Where the latter occurs and the consumer nevertheless decides not to buy the product, the retailer can then be left with an opened package. Another consumer seeing an opened box may assume that it is a returned item, or a floor model, or otherwise perceive the product as suspect. As a result, retailers can be left with opened boxes that will not sell absent substantial discounts.
Further, once a fully enclosing box has been opened there is a greater likelihood of theft or vandalism. For example, someone needing an item of replacement hardware to make a repair may try to steal the appropriate part from a box if they see an opened box that they know houses the part.
A variety of packages have been developed which have windows, openings, or transparent housings to show consumers the essential nature of the product they are considering purchasing. However, where transparent packaging materials such as plastics are used to permit the product to be viewed from outside the package, this can increase costs (e.g., relative to the use of cardboard). The alternative of leaving an opening in the box (without any covering), while clearly allowing the consumer to better appreciate the nature of the packaged product, can in some cases fail to adequately protect the product during shipment, and in any event will increase the risk of theft of small parts that are now visible as well.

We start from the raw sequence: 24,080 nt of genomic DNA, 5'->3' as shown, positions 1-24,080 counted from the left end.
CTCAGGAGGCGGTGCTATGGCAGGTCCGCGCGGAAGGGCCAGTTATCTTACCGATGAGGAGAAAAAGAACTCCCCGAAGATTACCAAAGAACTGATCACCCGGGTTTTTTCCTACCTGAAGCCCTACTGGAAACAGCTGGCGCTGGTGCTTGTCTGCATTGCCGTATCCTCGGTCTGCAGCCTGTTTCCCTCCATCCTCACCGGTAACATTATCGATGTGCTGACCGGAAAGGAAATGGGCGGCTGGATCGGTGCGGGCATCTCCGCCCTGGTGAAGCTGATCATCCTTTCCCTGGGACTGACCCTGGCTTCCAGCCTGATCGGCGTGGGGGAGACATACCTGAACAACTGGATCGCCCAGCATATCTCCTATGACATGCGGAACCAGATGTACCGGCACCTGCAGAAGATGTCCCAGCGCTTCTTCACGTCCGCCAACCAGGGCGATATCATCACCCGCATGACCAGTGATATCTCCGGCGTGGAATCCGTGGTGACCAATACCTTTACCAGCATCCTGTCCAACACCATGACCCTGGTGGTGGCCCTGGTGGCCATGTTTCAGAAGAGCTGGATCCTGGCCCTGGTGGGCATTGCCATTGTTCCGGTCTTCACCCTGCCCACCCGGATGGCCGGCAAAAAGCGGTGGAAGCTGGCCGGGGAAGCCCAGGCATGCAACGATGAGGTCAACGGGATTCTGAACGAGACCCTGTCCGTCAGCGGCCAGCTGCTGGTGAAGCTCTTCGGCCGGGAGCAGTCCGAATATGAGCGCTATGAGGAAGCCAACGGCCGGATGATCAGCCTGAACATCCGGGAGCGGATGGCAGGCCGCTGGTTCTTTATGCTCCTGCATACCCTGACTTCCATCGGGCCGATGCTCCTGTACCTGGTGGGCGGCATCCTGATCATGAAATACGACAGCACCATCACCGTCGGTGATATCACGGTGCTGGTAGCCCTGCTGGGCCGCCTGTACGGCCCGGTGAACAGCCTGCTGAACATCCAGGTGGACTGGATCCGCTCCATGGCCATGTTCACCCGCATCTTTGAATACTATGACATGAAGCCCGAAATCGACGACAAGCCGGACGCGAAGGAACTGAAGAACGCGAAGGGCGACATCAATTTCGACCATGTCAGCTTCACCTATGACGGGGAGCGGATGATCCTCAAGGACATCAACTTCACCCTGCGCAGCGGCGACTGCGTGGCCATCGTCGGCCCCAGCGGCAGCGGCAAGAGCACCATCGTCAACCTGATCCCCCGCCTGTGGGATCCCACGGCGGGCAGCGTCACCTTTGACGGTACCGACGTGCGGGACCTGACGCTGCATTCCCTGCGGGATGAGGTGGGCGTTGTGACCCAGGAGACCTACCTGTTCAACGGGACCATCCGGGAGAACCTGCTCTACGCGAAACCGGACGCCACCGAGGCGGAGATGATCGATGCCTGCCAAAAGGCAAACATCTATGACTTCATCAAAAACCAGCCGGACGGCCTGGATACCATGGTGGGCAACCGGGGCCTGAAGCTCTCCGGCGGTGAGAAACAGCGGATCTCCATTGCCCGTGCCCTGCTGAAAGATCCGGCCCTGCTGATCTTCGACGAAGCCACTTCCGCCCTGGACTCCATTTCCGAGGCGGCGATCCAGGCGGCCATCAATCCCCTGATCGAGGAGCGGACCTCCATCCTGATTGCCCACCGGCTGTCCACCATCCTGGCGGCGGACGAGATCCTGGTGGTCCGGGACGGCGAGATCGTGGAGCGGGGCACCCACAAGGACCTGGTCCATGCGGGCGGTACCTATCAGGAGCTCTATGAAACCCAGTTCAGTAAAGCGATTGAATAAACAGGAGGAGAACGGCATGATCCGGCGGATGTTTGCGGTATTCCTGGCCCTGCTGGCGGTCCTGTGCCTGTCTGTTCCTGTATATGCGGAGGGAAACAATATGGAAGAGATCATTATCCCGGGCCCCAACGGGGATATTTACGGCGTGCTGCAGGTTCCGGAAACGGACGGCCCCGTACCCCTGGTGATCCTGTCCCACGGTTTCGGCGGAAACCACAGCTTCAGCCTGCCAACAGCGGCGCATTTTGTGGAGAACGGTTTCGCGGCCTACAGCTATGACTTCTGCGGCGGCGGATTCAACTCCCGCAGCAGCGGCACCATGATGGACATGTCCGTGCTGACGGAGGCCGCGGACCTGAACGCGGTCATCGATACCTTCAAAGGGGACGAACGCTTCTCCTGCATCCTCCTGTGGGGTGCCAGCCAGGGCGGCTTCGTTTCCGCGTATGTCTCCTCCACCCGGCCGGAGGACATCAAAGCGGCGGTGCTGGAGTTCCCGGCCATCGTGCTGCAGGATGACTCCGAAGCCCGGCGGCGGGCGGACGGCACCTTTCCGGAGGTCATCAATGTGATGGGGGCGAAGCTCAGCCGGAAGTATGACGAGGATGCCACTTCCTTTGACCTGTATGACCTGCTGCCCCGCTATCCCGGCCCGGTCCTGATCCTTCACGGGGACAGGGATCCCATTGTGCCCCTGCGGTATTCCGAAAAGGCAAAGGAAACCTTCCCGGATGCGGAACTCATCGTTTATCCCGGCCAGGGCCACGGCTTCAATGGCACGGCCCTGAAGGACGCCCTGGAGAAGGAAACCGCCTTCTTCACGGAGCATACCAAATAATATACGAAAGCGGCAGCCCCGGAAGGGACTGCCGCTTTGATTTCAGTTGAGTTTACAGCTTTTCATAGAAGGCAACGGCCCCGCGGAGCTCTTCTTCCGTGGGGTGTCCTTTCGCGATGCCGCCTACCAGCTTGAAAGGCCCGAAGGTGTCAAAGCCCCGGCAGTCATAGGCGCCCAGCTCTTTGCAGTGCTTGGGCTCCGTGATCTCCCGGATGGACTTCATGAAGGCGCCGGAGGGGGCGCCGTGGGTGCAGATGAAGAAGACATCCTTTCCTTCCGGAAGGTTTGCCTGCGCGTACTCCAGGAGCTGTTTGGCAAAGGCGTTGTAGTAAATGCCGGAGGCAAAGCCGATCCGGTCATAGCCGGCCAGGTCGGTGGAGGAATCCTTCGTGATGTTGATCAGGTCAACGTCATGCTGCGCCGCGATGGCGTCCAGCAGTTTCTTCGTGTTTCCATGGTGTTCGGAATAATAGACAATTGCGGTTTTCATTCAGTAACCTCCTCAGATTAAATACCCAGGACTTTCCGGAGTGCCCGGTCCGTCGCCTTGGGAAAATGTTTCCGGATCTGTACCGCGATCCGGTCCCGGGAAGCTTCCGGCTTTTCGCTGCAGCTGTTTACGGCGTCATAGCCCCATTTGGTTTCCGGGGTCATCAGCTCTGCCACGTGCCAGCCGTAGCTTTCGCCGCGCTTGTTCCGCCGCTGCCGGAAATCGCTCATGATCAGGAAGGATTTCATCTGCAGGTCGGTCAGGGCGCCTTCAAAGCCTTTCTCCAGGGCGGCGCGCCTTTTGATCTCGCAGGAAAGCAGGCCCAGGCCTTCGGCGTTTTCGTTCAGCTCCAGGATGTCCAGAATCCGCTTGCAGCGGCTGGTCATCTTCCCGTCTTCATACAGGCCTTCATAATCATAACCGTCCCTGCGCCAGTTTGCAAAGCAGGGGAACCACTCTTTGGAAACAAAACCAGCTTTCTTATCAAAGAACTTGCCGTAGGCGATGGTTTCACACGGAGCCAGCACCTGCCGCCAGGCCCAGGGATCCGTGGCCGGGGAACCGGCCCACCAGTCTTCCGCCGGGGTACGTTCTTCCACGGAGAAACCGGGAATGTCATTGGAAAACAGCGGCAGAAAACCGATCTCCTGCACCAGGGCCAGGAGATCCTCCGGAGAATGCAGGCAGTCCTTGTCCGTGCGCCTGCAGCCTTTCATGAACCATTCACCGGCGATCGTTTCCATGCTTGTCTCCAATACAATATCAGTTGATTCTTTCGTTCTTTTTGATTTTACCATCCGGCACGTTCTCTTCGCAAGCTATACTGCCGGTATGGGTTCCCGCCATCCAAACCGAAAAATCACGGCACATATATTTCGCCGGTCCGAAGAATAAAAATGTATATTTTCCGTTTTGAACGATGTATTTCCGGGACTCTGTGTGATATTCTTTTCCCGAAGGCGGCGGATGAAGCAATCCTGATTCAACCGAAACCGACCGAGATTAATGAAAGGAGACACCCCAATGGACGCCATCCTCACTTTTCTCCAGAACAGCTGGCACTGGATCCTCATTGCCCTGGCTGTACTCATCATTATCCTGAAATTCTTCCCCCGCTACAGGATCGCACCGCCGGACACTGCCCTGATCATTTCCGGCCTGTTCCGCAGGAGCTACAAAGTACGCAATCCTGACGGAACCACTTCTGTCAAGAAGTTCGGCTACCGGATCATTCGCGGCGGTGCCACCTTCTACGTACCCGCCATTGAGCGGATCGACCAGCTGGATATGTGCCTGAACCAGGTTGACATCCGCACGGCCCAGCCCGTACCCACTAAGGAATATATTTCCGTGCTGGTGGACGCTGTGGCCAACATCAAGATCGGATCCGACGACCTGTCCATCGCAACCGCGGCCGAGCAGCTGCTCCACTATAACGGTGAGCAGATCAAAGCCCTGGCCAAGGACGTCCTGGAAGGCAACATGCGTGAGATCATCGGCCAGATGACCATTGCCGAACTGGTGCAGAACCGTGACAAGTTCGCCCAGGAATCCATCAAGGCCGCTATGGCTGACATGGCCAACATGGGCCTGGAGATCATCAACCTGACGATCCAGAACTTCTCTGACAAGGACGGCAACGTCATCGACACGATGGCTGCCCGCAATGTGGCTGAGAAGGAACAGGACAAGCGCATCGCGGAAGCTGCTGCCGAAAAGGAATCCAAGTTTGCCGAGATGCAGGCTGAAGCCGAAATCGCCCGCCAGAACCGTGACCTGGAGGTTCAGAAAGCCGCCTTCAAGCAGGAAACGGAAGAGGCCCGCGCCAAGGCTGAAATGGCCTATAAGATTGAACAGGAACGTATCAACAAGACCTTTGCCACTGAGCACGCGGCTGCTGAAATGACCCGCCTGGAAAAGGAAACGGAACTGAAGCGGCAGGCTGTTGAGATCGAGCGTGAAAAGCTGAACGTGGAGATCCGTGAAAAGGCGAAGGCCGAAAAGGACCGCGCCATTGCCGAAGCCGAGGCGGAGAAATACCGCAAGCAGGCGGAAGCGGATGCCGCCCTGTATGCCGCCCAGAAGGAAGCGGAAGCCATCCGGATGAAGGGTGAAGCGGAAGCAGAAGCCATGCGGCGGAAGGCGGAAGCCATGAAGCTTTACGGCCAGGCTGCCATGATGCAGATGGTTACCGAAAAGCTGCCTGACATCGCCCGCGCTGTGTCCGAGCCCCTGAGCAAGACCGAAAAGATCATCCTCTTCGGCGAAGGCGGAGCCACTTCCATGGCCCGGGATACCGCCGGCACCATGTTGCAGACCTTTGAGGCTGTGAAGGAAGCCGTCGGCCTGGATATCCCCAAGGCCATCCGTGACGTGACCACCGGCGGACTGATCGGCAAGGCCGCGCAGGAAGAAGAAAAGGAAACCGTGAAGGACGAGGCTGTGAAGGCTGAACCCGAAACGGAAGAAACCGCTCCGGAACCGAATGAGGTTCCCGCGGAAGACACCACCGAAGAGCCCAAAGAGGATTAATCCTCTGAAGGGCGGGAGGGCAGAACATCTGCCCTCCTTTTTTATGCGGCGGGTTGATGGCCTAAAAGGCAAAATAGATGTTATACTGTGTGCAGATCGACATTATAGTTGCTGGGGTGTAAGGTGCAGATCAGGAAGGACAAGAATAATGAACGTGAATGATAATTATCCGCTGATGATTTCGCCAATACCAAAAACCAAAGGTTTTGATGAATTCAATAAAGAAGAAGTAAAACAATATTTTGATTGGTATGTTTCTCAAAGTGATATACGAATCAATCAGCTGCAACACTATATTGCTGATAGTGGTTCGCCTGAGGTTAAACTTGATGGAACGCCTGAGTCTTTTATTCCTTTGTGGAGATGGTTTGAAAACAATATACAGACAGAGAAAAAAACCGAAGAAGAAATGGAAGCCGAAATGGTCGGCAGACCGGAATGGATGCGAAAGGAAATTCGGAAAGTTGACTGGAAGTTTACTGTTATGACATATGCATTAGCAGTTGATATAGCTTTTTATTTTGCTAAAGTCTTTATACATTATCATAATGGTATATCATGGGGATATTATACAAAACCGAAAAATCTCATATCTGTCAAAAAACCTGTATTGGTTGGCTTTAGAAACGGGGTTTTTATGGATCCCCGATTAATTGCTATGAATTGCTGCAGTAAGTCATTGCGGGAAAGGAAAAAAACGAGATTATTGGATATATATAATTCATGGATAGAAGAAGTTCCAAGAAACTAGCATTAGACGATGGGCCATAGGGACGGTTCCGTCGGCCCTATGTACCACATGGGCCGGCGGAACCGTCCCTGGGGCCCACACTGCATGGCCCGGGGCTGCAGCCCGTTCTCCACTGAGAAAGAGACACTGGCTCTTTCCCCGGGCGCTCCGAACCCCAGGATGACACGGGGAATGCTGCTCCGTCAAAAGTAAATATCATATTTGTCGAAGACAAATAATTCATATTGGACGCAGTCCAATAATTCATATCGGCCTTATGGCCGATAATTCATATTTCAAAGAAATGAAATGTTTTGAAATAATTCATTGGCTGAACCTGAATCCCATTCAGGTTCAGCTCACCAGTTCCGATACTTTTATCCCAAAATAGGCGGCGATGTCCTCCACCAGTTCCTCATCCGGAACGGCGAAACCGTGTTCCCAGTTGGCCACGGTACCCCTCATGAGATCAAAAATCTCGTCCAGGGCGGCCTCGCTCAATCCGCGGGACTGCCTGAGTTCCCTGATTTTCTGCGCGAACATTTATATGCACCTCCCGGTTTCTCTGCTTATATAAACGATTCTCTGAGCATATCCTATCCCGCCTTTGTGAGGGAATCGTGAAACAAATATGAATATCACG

As packaging becomes more complex to address these additional concerns, the cost of using and creating the packaging also grows.
Hence, a need still exists for improved packaging systems for shower doors and other panels, particularly where the above concerns are addressed.
In one aspect the present invention provides packaging for housing a panel (e.g., one or more shower doors). There is a main sheet of packaging material having a central section, and a first lateral side wrap section linked to the central section that is suitable to retain a first accessory (e.g., hardware) for the panel when the first lateral side wrap section is rolled up around the first accessory towards the central section (e.g., by folding along fold lines). There is also an end cover flap linked to the central section and foldable with respect thereto.